Shakuntala Devi’s Amazing Arithmetic Feats That Prove She Indeed Was A “Human Computer”

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A human calculator that solved the most complex of Math problems with unimaginable ease, Shakuntala Devi was an Indian gem by all means. But more than anything else, I see her as a genius of a woman who is a counter to the popular absurd notion that says- women are mathematically challenged.

Born in Bangalore on 4 November 1929, she was just 5, when unlike other kids who were still trying to get a hang of counting, this child prodigy was travelling with her dad and solving complicated cube roots in her performances, which fetched money for the family.

She grew up to become not just a Math wizard who travelled the world giving it the glimpses of the extraordinary, but a ‘woman’ popularly known as the world’s “human computer“, who has her extraordinary feat recorded in the 1982 edition of the Guinness Book of World Records.

Following are 4 of her many extraordinary arithmetic talents that left the world astonished.

1. She added four complex numbers and multiplied the result by 9,878 in 20 seconds

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The numbers that she added were:

25,842,278
111,201,721
370,247,830
55,511,315

And the final answer obtained after the result of the addition was multiplied by 9,878, was a gigantic 5,559,369,456,432.

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2. She extracted the 23rd root of a 201-digit number in 50 seconds

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And as if this wasn’t amazing enough, her answer- 546,372,891, was confirmed by UNIVAC 1101 computer at the US Bureau of Standards, for which they had to create a whole new program to perform such a trivial calculation! This happened in 1977 at the Southern Methodist University.

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3. She solved the record-worthy multiplication problem of 13-digit numbers: 7,686,369,774,870 × 2,465,099,745,779, in 28 seconds

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The problem was randomly put before her by the Computer Department of Imperial College, London, in 1980. And the gigantic answer of 18,947,668,177,995,426,462,773,730, that she took just 28 seconds to come up with earned her a mention in the Guinness Book of World Records.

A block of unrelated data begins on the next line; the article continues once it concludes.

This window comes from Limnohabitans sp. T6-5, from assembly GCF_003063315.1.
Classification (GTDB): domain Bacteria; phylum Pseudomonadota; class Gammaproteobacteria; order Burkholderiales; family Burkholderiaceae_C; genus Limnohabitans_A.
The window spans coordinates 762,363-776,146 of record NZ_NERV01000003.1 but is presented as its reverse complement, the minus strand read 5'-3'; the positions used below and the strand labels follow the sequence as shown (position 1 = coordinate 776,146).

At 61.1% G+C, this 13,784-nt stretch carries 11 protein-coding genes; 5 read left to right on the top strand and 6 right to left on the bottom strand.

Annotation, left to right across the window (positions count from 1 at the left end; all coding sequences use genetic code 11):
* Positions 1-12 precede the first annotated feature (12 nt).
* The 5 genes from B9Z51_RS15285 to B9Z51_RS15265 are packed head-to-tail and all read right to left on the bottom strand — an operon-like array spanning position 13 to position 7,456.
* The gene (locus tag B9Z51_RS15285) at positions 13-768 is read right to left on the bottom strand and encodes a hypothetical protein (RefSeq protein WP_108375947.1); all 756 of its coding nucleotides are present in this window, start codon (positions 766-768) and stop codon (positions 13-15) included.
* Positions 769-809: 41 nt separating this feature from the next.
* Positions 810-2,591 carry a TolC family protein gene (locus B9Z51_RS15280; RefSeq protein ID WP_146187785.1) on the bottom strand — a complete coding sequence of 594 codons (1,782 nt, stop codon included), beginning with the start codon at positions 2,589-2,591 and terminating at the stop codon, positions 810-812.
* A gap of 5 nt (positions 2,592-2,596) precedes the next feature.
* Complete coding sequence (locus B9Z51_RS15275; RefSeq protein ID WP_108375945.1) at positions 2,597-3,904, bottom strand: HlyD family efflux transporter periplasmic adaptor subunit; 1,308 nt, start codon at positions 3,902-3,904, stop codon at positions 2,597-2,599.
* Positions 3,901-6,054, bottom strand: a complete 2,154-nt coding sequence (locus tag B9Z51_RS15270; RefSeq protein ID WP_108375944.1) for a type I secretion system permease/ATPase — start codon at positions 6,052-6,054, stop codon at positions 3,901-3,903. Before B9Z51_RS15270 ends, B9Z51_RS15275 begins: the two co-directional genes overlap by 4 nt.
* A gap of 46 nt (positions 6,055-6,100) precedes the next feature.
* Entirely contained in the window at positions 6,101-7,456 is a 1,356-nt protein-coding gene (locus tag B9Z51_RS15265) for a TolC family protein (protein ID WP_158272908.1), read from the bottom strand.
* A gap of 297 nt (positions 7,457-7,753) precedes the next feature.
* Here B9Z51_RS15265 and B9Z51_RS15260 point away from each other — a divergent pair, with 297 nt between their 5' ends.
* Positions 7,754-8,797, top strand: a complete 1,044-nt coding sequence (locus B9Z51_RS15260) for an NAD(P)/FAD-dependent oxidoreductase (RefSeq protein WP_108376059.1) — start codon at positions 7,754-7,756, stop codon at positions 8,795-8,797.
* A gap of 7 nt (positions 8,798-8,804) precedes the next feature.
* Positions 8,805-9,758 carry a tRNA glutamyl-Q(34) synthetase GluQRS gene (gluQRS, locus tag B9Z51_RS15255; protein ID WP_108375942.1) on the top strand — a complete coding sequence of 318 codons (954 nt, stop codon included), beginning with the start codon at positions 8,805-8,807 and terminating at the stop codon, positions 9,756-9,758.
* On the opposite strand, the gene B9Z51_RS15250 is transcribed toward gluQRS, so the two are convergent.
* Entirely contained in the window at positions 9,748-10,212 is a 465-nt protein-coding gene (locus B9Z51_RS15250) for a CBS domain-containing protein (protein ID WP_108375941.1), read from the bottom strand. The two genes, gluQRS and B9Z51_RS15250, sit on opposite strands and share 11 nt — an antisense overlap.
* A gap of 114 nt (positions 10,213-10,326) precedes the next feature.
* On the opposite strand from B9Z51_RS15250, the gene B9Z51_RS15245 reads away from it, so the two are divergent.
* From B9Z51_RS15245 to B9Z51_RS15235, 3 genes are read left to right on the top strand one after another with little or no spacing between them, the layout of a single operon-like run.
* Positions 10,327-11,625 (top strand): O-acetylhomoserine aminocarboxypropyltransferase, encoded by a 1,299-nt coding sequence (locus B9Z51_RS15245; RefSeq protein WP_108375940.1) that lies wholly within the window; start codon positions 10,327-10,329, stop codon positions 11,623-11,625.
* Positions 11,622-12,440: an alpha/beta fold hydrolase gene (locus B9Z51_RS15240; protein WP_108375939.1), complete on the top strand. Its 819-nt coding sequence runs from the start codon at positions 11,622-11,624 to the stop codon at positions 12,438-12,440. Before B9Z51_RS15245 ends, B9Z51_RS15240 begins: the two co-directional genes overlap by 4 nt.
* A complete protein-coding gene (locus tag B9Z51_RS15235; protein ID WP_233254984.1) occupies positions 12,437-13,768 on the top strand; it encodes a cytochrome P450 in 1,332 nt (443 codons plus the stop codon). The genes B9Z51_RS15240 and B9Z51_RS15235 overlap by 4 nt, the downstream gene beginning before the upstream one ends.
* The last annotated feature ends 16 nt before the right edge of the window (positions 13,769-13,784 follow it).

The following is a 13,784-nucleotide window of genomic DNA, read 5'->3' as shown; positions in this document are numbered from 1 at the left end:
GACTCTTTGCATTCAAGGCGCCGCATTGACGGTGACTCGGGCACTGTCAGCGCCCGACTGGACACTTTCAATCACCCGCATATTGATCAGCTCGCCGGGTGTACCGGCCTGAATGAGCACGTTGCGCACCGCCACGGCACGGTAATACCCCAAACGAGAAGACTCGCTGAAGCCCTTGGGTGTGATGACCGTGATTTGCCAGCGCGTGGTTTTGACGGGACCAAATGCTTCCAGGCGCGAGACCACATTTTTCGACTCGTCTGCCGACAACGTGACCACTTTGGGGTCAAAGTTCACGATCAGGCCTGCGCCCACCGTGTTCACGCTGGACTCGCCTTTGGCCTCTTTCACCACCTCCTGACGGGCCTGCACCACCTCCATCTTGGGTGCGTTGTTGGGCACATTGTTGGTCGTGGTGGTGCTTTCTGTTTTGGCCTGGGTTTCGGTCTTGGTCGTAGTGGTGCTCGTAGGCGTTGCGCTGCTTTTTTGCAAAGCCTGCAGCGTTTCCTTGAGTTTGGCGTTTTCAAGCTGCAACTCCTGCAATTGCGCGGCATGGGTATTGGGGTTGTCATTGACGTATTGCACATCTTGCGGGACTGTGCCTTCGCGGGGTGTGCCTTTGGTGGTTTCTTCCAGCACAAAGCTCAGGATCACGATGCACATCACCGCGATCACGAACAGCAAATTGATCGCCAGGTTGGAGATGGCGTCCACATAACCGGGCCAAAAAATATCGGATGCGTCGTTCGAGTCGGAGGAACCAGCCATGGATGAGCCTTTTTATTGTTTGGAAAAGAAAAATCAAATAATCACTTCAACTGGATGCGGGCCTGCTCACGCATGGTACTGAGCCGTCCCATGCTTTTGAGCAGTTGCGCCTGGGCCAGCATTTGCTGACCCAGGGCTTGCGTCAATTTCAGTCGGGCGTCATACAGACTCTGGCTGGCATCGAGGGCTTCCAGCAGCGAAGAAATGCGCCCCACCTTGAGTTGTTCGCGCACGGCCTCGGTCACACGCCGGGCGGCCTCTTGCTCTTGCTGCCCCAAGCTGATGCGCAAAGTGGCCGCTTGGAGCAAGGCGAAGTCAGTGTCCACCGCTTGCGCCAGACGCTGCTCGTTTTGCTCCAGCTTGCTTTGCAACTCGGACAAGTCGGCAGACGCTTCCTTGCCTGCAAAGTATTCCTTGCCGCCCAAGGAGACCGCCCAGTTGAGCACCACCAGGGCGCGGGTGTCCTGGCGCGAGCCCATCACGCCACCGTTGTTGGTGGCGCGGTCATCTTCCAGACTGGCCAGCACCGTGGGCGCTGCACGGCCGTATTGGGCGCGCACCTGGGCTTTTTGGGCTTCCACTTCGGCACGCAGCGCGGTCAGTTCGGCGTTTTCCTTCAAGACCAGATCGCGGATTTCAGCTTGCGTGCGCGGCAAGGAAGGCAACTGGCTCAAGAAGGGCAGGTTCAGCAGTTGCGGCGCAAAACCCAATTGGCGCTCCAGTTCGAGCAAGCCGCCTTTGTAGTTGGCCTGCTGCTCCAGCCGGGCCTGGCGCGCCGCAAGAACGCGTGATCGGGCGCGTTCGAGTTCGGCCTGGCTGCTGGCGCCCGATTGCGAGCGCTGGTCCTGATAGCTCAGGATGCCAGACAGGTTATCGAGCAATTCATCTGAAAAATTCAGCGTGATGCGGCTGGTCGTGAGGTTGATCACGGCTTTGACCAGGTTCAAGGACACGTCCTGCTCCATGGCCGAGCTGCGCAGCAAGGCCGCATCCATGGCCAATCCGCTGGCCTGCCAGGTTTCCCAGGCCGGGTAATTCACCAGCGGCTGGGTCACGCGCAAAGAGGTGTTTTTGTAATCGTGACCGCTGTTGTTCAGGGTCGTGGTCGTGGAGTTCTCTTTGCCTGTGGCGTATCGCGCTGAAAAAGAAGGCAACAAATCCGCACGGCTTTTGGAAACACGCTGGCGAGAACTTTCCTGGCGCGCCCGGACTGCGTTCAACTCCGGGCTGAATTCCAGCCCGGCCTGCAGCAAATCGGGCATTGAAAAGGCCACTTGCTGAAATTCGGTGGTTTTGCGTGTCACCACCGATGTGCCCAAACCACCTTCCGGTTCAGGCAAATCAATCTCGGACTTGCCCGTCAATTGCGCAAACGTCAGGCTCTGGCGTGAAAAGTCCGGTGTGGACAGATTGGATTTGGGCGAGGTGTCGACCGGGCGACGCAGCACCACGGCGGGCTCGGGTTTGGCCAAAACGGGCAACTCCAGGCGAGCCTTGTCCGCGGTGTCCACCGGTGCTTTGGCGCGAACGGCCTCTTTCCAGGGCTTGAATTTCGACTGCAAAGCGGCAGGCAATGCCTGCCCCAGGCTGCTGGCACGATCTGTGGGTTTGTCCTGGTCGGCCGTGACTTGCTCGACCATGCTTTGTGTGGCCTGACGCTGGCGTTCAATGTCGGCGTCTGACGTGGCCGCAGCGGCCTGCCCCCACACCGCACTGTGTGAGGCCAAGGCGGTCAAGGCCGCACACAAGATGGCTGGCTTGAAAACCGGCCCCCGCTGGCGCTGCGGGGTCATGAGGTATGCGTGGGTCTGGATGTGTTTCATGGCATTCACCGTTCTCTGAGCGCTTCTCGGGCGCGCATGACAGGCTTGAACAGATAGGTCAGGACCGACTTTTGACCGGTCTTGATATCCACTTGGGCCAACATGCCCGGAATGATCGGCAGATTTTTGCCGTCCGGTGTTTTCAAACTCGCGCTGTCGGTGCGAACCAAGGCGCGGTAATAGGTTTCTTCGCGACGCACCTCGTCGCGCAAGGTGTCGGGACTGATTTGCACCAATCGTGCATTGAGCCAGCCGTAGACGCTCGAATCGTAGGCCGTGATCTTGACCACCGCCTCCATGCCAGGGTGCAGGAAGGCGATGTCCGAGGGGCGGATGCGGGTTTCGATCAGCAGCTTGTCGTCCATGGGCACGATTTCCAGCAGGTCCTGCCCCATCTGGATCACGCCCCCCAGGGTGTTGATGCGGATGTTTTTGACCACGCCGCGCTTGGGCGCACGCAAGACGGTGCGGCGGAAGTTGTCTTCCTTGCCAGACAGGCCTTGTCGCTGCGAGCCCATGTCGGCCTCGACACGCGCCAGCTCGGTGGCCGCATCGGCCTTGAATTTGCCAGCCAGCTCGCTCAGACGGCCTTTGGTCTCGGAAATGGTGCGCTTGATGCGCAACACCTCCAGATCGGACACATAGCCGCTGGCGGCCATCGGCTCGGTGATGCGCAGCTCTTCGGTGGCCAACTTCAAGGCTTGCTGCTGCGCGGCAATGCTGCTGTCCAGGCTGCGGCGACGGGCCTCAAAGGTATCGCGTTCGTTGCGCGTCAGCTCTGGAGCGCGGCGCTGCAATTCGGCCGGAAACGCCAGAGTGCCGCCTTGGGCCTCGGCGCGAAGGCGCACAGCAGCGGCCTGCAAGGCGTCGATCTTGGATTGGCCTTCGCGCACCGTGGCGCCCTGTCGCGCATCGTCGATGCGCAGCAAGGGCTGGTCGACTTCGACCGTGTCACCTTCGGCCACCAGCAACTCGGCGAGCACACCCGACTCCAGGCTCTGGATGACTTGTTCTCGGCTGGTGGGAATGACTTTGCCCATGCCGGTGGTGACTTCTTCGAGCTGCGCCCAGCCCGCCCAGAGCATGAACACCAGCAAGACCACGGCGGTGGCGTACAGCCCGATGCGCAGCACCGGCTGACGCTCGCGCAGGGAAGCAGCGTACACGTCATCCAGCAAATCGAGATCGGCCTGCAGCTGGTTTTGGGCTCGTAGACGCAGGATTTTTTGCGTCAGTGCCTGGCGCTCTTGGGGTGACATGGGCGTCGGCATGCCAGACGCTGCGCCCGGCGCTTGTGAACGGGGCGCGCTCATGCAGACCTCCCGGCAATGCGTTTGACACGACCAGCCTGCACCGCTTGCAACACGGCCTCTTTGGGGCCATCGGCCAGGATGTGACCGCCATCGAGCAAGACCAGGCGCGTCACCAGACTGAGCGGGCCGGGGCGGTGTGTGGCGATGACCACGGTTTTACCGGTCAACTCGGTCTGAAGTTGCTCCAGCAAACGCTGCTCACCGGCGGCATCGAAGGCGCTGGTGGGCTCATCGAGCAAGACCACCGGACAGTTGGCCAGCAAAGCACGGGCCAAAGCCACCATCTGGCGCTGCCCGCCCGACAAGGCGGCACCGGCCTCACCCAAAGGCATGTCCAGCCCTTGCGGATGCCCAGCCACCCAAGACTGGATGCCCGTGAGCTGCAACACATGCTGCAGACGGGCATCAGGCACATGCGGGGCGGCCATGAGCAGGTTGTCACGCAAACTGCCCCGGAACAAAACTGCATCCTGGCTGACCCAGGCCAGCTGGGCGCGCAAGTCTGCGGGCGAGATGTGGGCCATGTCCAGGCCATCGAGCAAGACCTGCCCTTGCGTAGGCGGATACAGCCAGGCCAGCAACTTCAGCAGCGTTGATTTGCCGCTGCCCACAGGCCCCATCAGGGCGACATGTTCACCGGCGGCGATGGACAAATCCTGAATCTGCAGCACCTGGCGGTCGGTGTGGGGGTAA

Her this feat was also described aptly as: “so far superior to anything previously reported that it can only be described as unbelievable”-by writer Steven Smith.

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4. Arthur Jenson’s study of Shakuntala Devi’s arithmetic talents:  She was asked to extract the cube root of 61,629,875 and the seventh root of 170,859,375

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Her abilities were tested by Arthur Jensen (professor of psychology at the University of California, Berkley) in 1988. It was not unsurprising when Jensen asked her to solve complex problems involving large numbers.

For example, she was asked to extract the cube root of 61,629,875 and the seventh root of 170,859,375.

According to Jensen, Shakuntala Devi solved both the problems before he could even note them down. The answers were 395 and 15, respectively.

Jensen also wrote-

“For a calculating prodigy like Devi, the manipulation of numbers is apparently like a native language, whereas, for most of us, arithmetic calculation is at best like the foreign language we learnt at school.”

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Numbers were her friends in need

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Shakuntala Devi’s family couldn’t afford her schooling. She once said that she did join a convent when she was 10, but was expelled within 3 months because her parents couldn’t afford to pay the fees. From aiding her to earn money for the family to establishing her popularity as the “human computer”, numbers were all she had.

Talking about her love for numbers, Shakuntala Devi was once quoted as saying,

“I cannot transfer my abilities to anyone, but I can think of quicker ways with which to help people develop numerical aptitude.”

What’s amazing, however, is that there’s more to her than the credit of an ingenious human calculator. She was also a noted Indian writer who wrote books on puzzles, mathematics, astrology and, she is also credited as the author of what’s considered “the first study of homosexuality in India.”

Aged 83, Shakuntala Devi breathed her last on 21 April 2013.

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